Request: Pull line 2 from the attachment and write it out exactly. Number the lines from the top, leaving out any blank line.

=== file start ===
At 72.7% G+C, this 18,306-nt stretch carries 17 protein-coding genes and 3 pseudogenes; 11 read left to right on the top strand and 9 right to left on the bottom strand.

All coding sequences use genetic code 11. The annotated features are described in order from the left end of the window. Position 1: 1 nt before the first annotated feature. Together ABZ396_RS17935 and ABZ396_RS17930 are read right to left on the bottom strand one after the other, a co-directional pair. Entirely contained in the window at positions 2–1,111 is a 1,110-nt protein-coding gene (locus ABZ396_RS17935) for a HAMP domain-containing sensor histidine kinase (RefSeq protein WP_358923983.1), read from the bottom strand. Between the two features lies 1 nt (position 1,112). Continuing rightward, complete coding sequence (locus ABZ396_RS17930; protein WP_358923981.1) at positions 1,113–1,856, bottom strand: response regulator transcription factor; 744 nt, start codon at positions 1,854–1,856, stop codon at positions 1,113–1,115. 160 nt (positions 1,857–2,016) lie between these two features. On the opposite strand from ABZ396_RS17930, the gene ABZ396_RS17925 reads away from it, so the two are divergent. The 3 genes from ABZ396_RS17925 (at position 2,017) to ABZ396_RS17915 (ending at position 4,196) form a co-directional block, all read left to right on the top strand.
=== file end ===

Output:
All coding sequences use genetic code 11. The annotated features are described in order from the left end of the window. Position 1: 1 nt before the first annotated feature. Together ABZ396_RS17935 and ABZ396_RS17930 are read right to left on the bottom strand one after the other, a co-directional pair. Entirely contained in the window at positions 2–1,111 is a 1,110-nt protein-coding gene (locus ABZ396_RS17935) for a HAMP domain-containing sensor histidine kinase (RefSeq protein WP_358923983.1), read from the bottom strand. Between the two features lies 1 nt (position 1,112). Continuing rightward, complete coding sequence (locus ABZ396_RS17930; protein WP_358923981.1) at positions 1,113–1,856, bottom strand: response regulator transcription factor; 744 nt, start codon at positions 1,854–1,856, stop codon at positions 1,113–1,115. 160 nt (positions 1,857–2,016) lie between these two features. On the opposite strand from ABZ396_RS17930, the gene ABZ396_RS17925 reads away from it, so the two are divergent. The 3 genes from ABZ396_RS17925 (at position 2,017) to ABZ396_RS17915 (ending at position 4,196) form a co-directional block, all read left to right on the top strand.